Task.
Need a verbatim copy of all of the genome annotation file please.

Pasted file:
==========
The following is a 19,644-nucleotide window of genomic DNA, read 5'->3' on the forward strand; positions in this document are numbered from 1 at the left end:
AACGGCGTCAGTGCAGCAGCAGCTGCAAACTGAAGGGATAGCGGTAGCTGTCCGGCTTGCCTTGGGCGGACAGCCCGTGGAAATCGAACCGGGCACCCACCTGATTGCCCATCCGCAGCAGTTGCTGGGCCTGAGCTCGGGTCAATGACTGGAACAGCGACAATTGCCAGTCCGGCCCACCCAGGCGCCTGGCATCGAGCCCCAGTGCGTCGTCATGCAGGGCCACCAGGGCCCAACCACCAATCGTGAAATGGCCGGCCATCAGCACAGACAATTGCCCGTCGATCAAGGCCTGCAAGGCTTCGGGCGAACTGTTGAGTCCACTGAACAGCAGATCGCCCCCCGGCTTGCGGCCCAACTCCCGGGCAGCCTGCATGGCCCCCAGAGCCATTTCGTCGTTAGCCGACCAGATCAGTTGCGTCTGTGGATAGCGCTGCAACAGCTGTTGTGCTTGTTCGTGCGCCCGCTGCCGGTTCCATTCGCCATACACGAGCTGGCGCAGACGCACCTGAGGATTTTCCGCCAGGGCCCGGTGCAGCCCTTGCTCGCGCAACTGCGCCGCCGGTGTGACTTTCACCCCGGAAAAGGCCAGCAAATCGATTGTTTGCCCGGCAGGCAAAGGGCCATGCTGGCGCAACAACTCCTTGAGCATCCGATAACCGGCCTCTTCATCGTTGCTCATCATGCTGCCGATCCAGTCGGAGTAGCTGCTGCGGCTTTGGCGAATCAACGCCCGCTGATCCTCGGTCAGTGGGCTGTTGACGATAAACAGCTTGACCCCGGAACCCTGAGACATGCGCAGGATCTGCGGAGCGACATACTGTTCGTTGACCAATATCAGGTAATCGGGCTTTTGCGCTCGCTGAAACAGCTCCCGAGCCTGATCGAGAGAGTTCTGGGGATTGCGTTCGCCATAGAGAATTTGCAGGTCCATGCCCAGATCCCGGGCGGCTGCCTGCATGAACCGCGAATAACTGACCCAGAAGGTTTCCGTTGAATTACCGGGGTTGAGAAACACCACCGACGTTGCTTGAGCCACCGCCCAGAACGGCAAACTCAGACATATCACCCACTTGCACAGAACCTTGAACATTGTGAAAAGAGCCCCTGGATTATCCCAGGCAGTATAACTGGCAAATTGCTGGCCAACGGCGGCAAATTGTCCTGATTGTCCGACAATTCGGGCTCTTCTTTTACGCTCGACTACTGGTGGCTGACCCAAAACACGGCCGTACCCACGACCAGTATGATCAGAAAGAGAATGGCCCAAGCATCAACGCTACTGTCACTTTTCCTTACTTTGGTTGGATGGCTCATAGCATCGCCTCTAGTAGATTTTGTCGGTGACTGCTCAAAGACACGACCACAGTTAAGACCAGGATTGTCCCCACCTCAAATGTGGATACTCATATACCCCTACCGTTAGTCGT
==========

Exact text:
The following is a 19,644-nucleotide window of genomic DNA, read 5'->3' on the forward strand; positions in this document are numbered from 1 at the left end:
AACGGCGTCAGTGCAGCAGCAGCTGCAAACTGAAGGGATAGCGGTAGCTGTCCGGCTTGCCTTGGGCGGACAGCCCGTGGAAATCGAACCGGGCACCCACCTGATTGCCCATCCGCAGCAGTTGCTGGGCCTGAGCTCGGGTCAATGACTGGAACAGCGACAATTGCCAGTCCGGCCCACCCAGGCGCCTGGCATCGAGCCCCAGTGCGTCGTCATGCAGGGCCACCAGGGCCCAACCACCAATCGTGAAATGGCCGGCCATCAGCACAGACAATTGCCCGTCGATCAAGGCCTGCAAGGCTTCGGGCGAACTGTTGAGTCCACTGAACAGCAGATCGCCCCCCGGCTTGCGGCCCAACTCCCGGGCAGCCTGCATGGCCCCCAGAGCCATTTCGTCGTTAGCCGACCAGATCAGTTGCGTCTGTGGATAGCGCTGCAACAGCTGTTGTGCTTGTTCGTGCGCCCGCTGCCGGTTCCATTCGCCATACACGAGCTGGCGCAGACGCACCTGAGGATTTTCCGCCAGGGCCCGGTGCAGCCCTTGCTCGCGCAACTGCGCCGCCGGTGTGACTTTCACCCCGGAAAAGGCCAGCAAATCGATTGTTTGCCCGGCAGGCAAAGGGCCATGCTGGCGCAACAACTCCTTGAGCATCCGATAACCGGCCTCTTCATCGTTGCTCATCATGCTGCCGATCCAGTCGGAGTAGCTGCTGCGGCTTTGGCGAATCAACGCCCGCTGATCCTCGGTCAGTGGGCTGTTGACGATAAACAGCTTGACCCCGGAACCCTGAGACATGCGCAGGATCTGCGGAGCGACATACTGTTCGTTGACCAATATCAGGTAATCGGGCTTTTGCGCTCGCTGAAACAGCTCCCGAGCCTGATCGAGAGAGTTCTGGGGATTGCGTTCGCCATAGAGAATTTGCAGGTCCATGCCCAGATCCCGGGCGGCTGCCTGCATGAACCGCGAATAACTGACCCAGAAGGTTTCCGTTGAATTACCGGGGTTGAGAAACACCACCGACGTTGCTTGAGCCACCGCCCAGAACGGCAAACTCAGACATATCACCCACTTGCACAGAACCTTGAACATTGTGAAAAGAGCCCCTGGATTATCCCAGGCAGTATAACTGGCAAATTGCTGGCCAACGGCGGCAAATTGTCCTGATTGTCCGACAATTCGGGCTCTTCTTTTACGCTCGACTACTGGTGGCTGACCCAAAACACGGCCGTACCCACGACCAGTATGATCAGAAAGAGAATGGCCCAAGCATCAACGCTACTGTCACTTTTCCTTACTTTGGTTGGATGGCTCATAGCATCGCCTCTAGTAGATTTTGTCGGTGACTGCTCAAAGACACGACCACAGTTAAGACCAGGATTGTCCCCACCTCAAATGTGGATACTCATATACCCCTACCGTTAGTCGT